Music

Madonna: Rebel Heart

Photo: Mert Alas and Marcus Piggot

Rebel Heart has a profoundly human element to it, one that paints Madonna more as a person than a product, which is in and of itself a minor miracle.


Madonna

Rebel Heart

Label: Interscope
US Release Date: 2015-03-10
UK Release Date: 2015-03-09
Amazon
iTunes

"What the fuck do you think you're doing?"

For a bunch of people who tried to illegally download Madonna's 2003 album American Life, this was the exact phrase they heard, spoken by the Queen of Pop herself, followed by minutes of silence. Some context: as a way to try and counteract file-sharing in the immediate aftermath of Napster's shutdown, Madonna and her team thought that by creating dummy files that mirrored the run times of the actual album tracks and uploading them to various P2P servers, Madge's stern warning would help curb any sales losses and force digital thieves to reconsider their actions. The plan ended up backfiring, with one irritated hacker defacing Madonna's website and posting the MP3s to every song on the album, adding the message "This is what the fuck I think I'm doing."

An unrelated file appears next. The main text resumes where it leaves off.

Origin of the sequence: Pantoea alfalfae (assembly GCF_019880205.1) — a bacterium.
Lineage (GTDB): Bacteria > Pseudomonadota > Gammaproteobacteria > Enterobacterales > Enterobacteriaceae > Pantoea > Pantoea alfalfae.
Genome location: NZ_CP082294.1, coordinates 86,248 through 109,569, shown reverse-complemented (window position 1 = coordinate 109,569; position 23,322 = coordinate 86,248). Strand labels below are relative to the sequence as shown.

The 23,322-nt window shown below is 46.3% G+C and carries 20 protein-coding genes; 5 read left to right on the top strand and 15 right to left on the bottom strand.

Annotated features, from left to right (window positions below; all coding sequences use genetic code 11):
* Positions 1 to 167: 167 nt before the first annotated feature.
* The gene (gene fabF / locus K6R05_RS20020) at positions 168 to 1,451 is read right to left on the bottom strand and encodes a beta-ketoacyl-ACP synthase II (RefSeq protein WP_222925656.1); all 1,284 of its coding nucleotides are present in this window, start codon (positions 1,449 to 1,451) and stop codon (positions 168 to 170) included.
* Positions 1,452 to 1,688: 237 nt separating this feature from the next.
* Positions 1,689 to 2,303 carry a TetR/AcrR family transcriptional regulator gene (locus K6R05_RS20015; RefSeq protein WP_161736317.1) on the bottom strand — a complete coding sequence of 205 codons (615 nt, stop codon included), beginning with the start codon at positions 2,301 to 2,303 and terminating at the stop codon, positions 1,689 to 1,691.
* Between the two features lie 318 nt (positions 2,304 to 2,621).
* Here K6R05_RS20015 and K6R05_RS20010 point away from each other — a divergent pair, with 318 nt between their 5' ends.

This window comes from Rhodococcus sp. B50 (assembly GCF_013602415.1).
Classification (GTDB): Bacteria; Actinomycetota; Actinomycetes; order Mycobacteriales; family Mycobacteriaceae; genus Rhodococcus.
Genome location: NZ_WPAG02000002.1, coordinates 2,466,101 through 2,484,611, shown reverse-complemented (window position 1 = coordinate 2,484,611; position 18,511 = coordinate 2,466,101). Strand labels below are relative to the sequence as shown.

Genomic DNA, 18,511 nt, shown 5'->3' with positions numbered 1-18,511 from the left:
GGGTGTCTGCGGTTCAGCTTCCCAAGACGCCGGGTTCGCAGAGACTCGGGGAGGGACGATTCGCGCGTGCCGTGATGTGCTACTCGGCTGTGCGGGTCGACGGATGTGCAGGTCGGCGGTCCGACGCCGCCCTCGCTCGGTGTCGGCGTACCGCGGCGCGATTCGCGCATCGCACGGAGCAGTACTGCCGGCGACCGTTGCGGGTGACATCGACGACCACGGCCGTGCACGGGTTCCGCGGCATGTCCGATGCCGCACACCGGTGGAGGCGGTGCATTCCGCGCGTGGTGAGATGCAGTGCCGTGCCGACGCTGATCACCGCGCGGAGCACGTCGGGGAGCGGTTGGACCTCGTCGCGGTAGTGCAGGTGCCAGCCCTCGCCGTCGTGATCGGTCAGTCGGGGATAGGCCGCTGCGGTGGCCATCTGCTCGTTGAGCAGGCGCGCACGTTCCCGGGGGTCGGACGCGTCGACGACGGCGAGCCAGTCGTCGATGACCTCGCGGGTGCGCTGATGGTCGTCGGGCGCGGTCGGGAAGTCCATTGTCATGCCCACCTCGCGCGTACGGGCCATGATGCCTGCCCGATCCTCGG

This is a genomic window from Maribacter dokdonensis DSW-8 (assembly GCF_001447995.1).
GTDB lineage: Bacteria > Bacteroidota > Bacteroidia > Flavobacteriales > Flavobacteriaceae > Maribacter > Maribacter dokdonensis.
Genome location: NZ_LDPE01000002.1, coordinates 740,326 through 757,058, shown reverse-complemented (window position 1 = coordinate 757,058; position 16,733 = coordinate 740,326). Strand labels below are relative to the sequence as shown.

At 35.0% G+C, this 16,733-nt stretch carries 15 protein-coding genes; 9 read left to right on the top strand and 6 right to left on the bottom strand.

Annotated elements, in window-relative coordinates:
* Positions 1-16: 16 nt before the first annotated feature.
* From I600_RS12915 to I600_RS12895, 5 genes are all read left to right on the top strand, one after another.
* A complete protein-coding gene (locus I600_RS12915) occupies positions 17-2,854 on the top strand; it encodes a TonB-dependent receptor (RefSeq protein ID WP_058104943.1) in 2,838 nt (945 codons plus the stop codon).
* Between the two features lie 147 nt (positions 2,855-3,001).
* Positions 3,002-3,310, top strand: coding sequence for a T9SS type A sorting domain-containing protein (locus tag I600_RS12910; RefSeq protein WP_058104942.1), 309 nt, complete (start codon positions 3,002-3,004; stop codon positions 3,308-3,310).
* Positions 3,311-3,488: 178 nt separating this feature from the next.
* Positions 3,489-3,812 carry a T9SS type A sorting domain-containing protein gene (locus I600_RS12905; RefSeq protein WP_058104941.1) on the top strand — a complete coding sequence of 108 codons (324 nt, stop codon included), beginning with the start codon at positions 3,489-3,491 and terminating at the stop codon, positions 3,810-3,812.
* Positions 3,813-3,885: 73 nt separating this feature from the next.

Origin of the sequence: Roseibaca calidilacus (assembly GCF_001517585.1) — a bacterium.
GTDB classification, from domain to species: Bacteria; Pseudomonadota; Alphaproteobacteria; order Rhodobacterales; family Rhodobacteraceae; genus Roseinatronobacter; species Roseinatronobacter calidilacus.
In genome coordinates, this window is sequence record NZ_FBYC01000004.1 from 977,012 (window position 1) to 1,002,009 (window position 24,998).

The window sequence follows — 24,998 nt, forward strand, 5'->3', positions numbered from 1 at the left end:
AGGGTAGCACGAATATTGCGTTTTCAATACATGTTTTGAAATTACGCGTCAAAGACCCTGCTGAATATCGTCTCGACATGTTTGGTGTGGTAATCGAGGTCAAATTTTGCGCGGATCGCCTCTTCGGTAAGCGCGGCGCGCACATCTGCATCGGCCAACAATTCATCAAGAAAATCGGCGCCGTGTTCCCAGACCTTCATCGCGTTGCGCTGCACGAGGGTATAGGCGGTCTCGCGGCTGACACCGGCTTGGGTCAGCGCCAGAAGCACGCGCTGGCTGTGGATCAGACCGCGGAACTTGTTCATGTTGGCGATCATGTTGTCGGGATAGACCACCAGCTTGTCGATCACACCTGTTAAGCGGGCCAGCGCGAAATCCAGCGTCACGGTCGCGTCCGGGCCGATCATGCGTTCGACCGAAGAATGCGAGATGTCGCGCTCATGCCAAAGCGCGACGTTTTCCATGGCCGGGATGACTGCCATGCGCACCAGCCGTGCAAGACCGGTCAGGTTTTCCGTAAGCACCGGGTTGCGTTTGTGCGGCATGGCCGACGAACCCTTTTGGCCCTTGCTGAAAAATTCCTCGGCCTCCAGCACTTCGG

On 16 December 2014, Madonna received word that more than a dozen demos for her pending album Rebel Heart had leaked. With iTunes executives on vacation, there was little Madonna could do outside of decrying the leak as "artistic rape" on Instagram, eventually holing up in studio and putting some finishing touches on a handful of songs while her manager Guy Oseary called in every favor to rush-release a short EP of album tracks that would come with every album pre-order. Astonishingly, the gambit worked, and Madonna topped iTunes charts around the world.